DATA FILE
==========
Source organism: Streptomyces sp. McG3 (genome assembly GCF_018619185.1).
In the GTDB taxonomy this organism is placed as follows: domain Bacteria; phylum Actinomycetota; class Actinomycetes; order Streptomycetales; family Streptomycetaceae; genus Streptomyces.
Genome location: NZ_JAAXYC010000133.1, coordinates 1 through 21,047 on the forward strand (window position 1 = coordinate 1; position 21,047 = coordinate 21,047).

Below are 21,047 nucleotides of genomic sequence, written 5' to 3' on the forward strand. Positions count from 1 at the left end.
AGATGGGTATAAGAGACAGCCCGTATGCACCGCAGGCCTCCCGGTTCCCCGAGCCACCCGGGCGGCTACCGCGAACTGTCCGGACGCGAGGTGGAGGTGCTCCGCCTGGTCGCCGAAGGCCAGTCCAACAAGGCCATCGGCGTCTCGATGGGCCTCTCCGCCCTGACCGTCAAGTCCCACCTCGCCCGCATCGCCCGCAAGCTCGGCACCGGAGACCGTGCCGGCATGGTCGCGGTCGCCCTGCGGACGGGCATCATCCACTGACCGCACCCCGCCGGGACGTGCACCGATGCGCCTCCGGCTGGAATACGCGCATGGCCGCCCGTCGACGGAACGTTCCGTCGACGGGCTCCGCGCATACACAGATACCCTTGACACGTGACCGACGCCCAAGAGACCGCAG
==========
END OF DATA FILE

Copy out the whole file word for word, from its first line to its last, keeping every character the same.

Source organism: Streptomyces sp. McG3 (genome assembly GCF_018619185.1).
In the GTDB taxonomy this organism is placed as follows: domain Bacteria; phylum Actinomycetota; class Actinomycetes; order Streptomycetales; family Streptomycetaceae; genus Streptomyces.
Genome location: NZ_JAAXYC010000133.1, coordinates 1 through 21,047 on the forward strand (window position 1 = coordinate 1; position 21,047 = coordinate 21,047).

Below are 21,047 nucleotides of genomic sequence, written 5' to 3' on the forward strand. Positions count from 1 at the left end.
AGATGGGTATAAGAGACAGCCCGTATGCACCGCAGGCCTCCCGGTTCCCCGAGCCACCCGGGCGGCTACCGCGAACTGTCCGGACGCGAGGTGGAGGTGCTCCGCCTGGTCGCCGAAGGCCAGTCCAACAAGGCCATCGGCGTCTCGATGGGCCTCTCCGCCCTGACCGTCAAGTCCCACCTCGCCCGCATCGCCCGCAAGCTCGGCACCGGAGACCGTGCCGGCATGGTCGCGGTCGCCCTGCGGACGGGCATCATCCACTGACCGCACCCCGCCGGGACGTGCACCGATGCGCCTCCGGCTGGAATACGCGCATGGCCGCCCGTCGACGGAACGTTCCGTCGACGGGCTCCGCGCATACACAGATACCCTTGACACGTGACCGACGCCCAAGAGACCGCAG